In the spring of 2015, I decided to throw my name into the Chicago Marathon lottery. I have awful luck, so I figured there was not a chance I’d get in. But people always go on and on about how much fun Chicago is, so I figured why not? I ran St. Louis, I can do Chicago too. Right?
Of course the day I got the confirmation that my name had been drawn, I started doubting it. Anyone that has run it before knows it costs a lot of money, and you don’t get refunds. After much debate with my mom, she convinced me that that I SHOULD do it because it was an opportunity. We figured we’d get a hotel close to the start line, and my cousin would meet up with us to help us get around Chicago.
Training for Chicago sucked. It just flat out SUCKED. I learned that I am not a summer runner. My body shuts down in the heat and bad things happen. So many times I thought I had heat exhaustion and stroke. I’m also not a morning person. I work 2nd shift, so waking up to beat the heat never seemed to work.
And then I got walking pneumonia. Kicked my butt. Even after the meds, it took at least 3 more weeks for my body to perform normal. My running wasn’t happening and I remember one night crying because I knew I’d have to drop out from Chicago. I was pissed. Pissed that my body wasn’t cooperating with me. Didn’t it know that I wanted to run this race? Didn’t it know how much money I shelled out for this?!
A couple weeks out from Chicago, I had also signed up for the Pleasant Creek 30k Trail Run. I knew it was a trail race (obviously) but I was cocky and figured no biggie. I’ve done 18 miles before. WRONG. This race. This race was hard. So many hills. So much mud. So much complaining. The course is 9 miles…so we had to do 2 laps. That’s just sick. The whole time I was running the first lap I couldn’t stop thinking about how I had to do it again. At the halfway, I was ready to be done. But, I trekked on and somehow finished. It literally took me 4:10:33. When I got home my family wanted to know what had took me so long (I was not pleased).
Anyways. I figured if I could survive that, I could buck up and run Chicago. So off we went. My mom and I picked up my cousin and her daughter and headed to our hotel. We then had to meet up with the shuttles to take us to the expo. Since I was only used to St. Louis, I was annoyed with how long the whole process took. But really, it went smooth. After we headed out to get me some pizza!!
I was definitely nervous for this race, considering how training went. There was not 1/2 marathon for this race, so I knew I either had to finish the whole thing, or get a ride back to the finish. That was not an option. The morning of the race my mom and I argued a lot. I was nervous. She was annoyed with all the people. SO MANY PEOPLE. I of course didn’t read my instructions wrong and got in the wrong security line. Fortunately they let me in. Running St. Louis was so simple…you didn’t have to go through security or be down at the start line so early. I waited for what seemed like an eternity. Peed 5 million times because I get paranoid, and finally they were calling for wave 2 to start. 20 minutes later and I finally crossed the start line. I knew things could go wrong because I was already hungry. Not a good sign. I saw my mom and cousin at the 3 mile mark first. For some reason I teared up after I passed them. Probably because I knew I still had 23 miles to go. No biggie.
The next miles were interesting. I did a lot of weaving and was shocked at how many people there were running and watching. I know people love this race for the crowd support, but after running it I decided it’s not my thing. Way too many people for me. Somewhere around mile 10 I knew I’d have to pee. I found some porta pottys, and made my way over. I opened the door and bad things happened. Someone else had previously used it and made, um, a mess. I instantly started gagging. I have the worst gag reflex ever. So then I started trying to calm myself down, while crying and gagging. I decided it wasn’t worth, it. I’d have to find another porta potty. I came stumbling out and almost threw up. I decided to keep running on, because I’d wasted enough time. Luckily up ahead a business was letting runners use their nice regular toilets. THANK THE GOOD LORD. Next stop was 13.1. I knew my mom and cousin would be there and I couldn’t wait to get rid of my spibelt. It was driving me up a wall.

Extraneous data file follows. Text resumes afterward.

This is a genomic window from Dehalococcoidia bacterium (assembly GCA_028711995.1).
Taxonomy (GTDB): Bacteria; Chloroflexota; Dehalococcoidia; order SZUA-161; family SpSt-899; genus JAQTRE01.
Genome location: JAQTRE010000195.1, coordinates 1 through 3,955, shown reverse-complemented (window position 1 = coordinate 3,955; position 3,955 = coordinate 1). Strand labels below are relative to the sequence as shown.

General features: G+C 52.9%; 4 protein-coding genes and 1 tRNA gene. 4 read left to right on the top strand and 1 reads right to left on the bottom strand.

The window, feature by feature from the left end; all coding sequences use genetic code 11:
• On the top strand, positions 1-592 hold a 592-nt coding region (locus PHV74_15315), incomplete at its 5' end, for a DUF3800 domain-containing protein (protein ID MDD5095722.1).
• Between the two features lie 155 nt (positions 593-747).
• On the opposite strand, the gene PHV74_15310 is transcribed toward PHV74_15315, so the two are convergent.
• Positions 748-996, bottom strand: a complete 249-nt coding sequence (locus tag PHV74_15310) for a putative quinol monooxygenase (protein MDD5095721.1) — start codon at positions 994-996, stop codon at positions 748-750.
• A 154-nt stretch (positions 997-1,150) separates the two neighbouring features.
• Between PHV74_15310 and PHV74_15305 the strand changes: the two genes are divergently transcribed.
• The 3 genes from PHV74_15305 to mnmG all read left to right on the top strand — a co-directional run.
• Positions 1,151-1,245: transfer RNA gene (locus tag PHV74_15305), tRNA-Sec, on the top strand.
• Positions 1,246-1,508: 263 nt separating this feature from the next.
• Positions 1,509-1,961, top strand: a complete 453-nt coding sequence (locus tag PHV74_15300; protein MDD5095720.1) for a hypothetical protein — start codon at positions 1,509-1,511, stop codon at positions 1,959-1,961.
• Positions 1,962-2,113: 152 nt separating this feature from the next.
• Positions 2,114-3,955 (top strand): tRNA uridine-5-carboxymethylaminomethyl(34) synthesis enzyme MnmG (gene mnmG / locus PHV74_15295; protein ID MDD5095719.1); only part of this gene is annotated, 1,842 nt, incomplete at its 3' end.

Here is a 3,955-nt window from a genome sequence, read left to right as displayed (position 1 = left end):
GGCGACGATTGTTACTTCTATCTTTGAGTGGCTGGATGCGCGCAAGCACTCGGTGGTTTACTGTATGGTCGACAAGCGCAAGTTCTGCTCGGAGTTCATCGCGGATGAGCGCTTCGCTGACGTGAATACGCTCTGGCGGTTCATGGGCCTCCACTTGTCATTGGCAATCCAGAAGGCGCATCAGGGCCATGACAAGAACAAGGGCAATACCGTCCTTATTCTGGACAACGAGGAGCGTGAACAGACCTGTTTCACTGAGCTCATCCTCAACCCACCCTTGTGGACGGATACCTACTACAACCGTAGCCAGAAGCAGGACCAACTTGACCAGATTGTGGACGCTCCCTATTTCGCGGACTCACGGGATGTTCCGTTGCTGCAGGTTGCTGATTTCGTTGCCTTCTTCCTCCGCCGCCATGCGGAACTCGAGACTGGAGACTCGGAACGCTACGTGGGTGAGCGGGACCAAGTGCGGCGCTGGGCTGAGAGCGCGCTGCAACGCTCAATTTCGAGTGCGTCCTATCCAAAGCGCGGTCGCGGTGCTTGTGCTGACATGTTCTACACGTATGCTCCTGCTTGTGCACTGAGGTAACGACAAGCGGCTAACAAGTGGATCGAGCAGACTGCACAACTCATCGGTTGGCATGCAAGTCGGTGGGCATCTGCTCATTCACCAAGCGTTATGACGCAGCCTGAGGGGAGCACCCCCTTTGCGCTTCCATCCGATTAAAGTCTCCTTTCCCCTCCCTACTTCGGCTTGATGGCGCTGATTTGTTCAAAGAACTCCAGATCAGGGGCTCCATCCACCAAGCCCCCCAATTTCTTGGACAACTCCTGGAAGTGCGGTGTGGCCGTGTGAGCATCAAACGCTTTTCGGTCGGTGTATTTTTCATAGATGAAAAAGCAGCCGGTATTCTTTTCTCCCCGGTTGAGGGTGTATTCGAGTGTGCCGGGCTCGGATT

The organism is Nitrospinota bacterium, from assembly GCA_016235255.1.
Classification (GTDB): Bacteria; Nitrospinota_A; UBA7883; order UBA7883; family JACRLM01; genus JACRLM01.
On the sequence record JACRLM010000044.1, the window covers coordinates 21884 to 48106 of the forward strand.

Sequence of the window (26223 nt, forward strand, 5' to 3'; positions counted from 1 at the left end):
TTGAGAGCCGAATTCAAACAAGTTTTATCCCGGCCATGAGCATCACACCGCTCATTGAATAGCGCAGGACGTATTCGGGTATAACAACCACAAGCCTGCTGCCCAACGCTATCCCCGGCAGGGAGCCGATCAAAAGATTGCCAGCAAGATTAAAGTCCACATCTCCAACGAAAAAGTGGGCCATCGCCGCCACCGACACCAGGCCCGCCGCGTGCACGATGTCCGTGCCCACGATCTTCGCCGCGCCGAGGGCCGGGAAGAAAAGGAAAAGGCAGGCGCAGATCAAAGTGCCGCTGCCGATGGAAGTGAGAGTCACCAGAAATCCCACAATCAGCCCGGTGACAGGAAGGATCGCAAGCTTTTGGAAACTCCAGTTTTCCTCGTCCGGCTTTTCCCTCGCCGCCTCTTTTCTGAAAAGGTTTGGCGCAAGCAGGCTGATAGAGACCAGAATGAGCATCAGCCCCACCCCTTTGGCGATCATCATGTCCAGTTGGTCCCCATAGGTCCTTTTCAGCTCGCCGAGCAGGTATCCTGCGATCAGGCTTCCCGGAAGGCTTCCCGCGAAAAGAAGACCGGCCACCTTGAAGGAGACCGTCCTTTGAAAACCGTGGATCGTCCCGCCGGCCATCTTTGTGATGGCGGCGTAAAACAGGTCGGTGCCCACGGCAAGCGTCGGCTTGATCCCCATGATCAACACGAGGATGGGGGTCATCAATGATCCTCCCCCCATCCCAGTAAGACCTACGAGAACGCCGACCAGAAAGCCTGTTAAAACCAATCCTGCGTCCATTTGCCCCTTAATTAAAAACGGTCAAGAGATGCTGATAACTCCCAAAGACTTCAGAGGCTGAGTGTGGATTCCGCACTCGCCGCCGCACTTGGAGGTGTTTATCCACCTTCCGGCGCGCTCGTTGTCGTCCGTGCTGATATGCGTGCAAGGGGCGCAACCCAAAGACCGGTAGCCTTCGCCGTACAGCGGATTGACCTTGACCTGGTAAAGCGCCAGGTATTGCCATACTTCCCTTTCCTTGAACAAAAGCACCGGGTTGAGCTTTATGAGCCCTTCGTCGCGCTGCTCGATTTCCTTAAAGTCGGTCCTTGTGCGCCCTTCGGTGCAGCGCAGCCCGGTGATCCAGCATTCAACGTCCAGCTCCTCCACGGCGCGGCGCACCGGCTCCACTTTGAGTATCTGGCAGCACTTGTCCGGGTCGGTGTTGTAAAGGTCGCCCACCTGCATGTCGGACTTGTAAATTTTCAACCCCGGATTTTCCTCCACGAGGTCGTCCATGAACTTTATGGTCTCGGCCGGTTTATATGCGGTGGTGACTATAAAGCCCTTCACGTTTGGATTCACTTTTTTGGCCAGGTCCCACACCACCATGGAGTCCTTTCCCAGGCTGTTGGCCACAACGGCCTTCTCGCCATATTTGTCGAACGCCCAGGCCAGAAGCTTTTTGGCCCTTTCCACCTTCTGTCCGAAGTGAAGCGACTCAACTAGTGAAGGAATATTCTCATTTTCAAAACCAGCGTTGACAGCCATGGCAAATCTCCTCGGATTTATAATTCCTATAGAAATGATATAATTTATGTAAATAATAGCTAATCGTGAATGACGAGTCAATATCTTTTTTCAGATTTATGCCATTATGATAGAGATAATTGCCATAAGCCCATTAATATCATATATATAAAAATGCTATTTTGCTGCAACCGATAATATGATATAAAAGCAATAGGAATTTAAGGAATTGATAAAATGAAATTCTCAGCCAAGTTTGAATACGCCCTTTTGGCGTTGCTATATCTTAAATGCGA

After taking my spibelt off, I realized it had been holding up my shorts. So I spent the next couple miles trying to get my shorts to stay up. LOLZ. Hot mess. I knew I’d get to see family again around mile 18 and that kept me going. But then, it all fell apart. You see, Chicago has lots of smells. And when you have a sensitive nose and stomach, bad things happen. I was literally gagging WHILE running. I also had a slight anxiety attack because the support crowds were so thick, I felt like there was no room for me to walk on the side and just breath. Tears came at some point. I just kept telling myself that when I saw my family at mile 18, that was it. I was done. I just didn’t care anymore.
But then mile 18 came and I didn’t see my mom or my cousin. I thought maybe they had gone ahead to mile 19. Nope. Mile 20? Nope. Are you kidding me?! I have to freaking finish this race. That means I still have 6.2 miles. UGH!!!!! It was also at this point that the aid stations started running out of gaterade. Not cool friends. Not cool. I proceeded to do a walk/run method for the next hour of my life. And then I just ran. My legs were numb and I just wanted to cross that finish line. Somehow I made it. Not even close to the time I wanted, but I did it. Got myself a bag of ice and limped to meet up with the family.
Overall, Chicago was an experience. Will I ever run it again? Not real sure. For now I’ll stick with smaller races 🙂